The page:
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    Southeast Asia
     Nov 6, 2010


How to protest a rigged vote
By Larry Jagan

BANGKOK - Myanmar will hold its first elections in 20 years on November 7, with most people believing that the pro-junta Union Solidarity and Development Party (USDP) has already sewn up the result.

But there are signs of a possible protest vote, with the country's voters either snubbing the military rulers' preferred USDP in favor of its lesser political ally, the National Unity Party (NUP), or through a boycott of polling stations altogether.

Like the 1990 polls, the country's charismatic pro-democracy leader and Nobel Peace Laureate, Aung San Suu Kyi, will not be casting her vote. She remains under house arrest in her lakeside

 
residence in Yangon, where she has spent 15 of the last 21 years. Her National League for Democracy (NLD) party, which swept the 1990 elections which were later annulled by the military, has boycotted the new polls on the grounds the election laws were unfair.

Recently senior government officials have hinted that she may be released in the coming weeks when her current term of house arrest detention is due to expire. To many she remains the best hope for Myanmar's democratic future, and though she will be effectively silenced at the weekend's polls, she may yet play an important role in how the results pan out.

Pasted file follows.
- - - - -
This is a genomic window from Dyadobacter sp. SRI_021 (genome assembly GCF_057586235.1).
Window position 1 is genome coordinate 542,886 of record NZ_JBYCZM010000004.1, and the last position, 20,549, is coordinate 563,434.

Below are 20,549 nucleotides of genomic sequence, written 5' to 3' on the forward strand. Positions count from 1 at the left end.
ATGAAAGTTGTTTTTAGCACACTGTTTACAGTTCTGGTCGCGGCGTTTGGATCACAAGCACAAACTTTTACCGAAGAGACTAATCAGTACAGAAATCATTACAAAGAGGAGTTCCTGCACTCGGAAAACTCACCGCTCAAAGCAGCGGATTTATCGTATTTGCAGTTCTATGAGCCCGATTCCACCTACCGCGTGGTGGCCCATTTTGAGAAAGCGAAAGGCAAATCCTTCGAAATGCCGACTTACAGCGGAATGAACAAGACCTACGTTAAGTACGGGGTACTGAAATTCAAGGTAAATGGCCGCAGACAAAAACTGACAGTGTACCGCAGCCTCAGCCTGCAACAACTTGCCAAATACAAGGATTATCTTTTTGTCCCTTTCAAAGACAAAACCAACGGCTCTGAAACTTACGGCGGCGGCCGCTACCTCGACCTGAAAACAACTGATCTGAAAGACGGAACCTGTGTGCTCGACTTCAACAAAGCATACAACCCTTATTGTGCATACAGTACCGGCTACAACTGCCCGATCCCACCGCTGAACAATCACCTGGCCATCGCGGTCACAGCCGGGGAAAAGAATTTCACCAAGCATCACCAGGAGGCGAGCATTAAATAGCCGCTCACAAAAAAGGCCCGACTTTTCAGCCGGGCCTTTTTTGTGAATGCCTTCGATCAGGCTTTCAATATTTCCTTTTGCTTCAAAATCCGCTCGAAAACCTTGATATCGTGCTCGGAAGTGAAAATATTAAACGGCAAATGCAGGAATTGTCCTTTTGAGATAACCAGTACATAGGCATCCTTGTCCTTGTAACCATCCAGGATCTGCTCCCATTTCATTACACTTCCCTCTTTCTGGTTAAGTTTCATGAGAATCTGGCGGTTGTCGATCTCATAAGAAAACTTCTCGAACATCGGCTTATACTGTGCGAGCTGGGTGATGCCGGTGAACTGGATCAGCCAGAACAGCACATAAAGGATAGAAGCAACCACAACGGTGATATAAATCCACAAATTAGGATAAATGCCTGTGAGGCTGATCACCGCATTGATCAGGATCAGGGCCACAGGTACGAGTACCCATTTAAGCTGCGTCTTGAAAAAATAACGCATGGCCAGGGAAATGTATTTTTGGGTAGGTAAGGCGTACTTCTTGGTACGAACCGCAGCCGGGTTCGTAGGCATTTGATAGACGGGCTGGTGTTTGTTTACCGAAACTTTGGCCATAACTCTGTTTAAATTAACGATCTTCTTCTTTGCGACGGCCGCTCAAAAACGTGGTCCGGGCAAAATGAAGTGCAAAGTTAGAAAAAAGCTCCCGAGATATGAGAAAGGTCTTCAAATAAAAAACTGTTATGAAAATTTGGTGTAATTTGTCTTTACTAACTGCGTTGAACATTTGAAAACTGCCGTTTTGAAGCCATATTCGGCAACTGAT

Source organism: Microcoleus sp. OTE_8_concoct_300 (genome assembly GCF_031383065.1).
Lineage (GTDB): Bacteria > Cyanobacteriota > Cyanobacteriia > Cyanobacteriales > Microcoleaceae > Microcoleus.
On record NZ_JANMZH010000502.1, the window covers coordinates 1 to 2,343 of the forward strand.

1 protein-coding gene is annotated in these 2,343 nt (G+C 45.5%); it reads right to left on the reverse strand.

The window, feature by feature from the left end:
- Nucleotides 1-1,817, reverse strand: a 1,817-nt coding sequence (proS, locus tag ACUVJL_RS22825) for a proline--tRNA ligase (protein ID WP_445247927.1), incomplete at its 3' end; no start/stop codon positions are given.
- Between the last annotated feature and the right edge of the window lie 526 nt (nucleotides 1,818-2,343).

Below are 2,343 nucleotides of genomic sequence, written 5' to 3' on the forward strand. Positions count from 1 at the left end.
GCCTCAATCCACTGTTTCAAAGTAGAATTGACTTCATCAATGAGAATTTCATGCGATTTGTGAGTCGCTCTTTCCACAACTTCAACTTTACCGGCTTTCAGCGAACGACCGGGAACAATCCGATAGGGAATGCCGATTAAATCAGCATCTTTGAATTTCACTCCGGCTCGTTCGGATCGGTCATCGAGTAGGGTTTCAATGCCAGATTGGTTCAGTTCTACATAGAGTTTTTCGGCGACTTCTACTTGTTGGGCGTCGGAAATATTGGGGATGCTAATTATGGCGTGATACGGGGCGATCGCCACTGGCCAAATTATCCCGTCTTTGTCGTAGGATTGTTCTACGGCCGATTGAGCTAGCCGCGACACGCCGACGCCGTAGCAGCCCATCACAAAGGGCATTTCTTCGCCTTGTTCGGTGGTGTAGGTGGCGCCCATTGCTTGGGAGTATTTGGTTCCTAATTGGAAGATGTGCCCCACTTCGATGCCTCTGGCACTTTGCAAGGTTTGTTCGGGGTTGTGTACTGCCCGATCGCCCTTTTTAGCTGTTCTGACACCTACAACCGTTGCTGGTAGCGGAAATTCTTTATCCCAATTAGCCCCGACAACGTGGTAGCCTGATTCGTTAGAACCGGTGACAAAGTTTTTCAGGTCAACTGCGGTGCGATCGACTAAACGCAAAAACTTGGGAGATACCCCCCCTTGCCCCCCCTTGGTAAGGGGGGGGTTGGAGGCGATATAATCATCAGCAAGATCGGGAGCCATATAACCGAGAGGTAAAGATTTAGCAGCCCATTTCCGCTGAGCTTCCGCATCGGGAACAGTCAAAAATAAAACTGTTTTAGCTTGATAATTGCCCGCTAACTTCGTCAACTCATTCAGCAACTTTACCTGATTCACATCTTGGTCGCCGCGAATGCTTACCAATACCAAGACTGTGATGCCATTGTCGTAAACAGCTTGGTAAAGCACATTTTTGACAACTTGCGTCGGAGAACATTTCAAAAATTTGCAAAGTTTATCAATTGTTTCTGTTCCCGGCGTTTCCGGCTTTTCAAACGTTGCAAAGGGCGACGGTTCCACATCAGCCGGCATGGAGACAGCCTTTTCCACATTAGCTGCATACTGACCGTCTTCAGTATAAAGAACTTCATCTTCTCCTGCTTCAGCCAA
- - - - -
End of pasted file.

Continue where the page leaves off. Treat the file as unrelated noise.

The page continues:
Unlike 1990, when her party the NLD surprisingly swept to victory in the polls and won more than 80% of the seats, the party is not contesting these elections and the NLD leaders, including Suu Kyi, are calling on electors not to cast their vote. The junta has countered with a campaign of fear and intimidation.

"Every citizen who values democracy and wants democratic rule must cast their votes without fail," the state-controlled news media has repeatedly broadcast. It has also warned voters to choose candidates "correctly". Voters have also been cautioned that boycotting the polls is illegal and would be punished with severe prison sentences.

Under the current constitution, adopted two years ago in a referendum that has been severely criticized as a sham by the international community, 25% of the seats in the national, provincial and state parliaments must be reserved for serving soldiers. The president must also have a military background while the commander-in-chief will reserve the right to dismiss the parliament for reasons of national security.

Segments of the international community are already crying foul. "This seems to an exercise aimed at putting a cosmetic veneer on military rule," British ambassador to Myanmar Andrew Heyn told journalists in Bangkok on Thursday. "Nothing is free or fair in the way it is being conducted. It is certainly not inclusive, and the electoral commission overseeing the process is certainly not independent."

Twenty years ago people came out in droves, including soldiers and their wives, to participate in the election the NLD overwhelmingly won. "At that time NLD was not really a party," Aung San Suu Kyi told this correspondent in a telephone interview shortly after her release in July 1995. "It was more of a movement that represented the peoples' aspirations for a freer, fairer and democratic government," she said.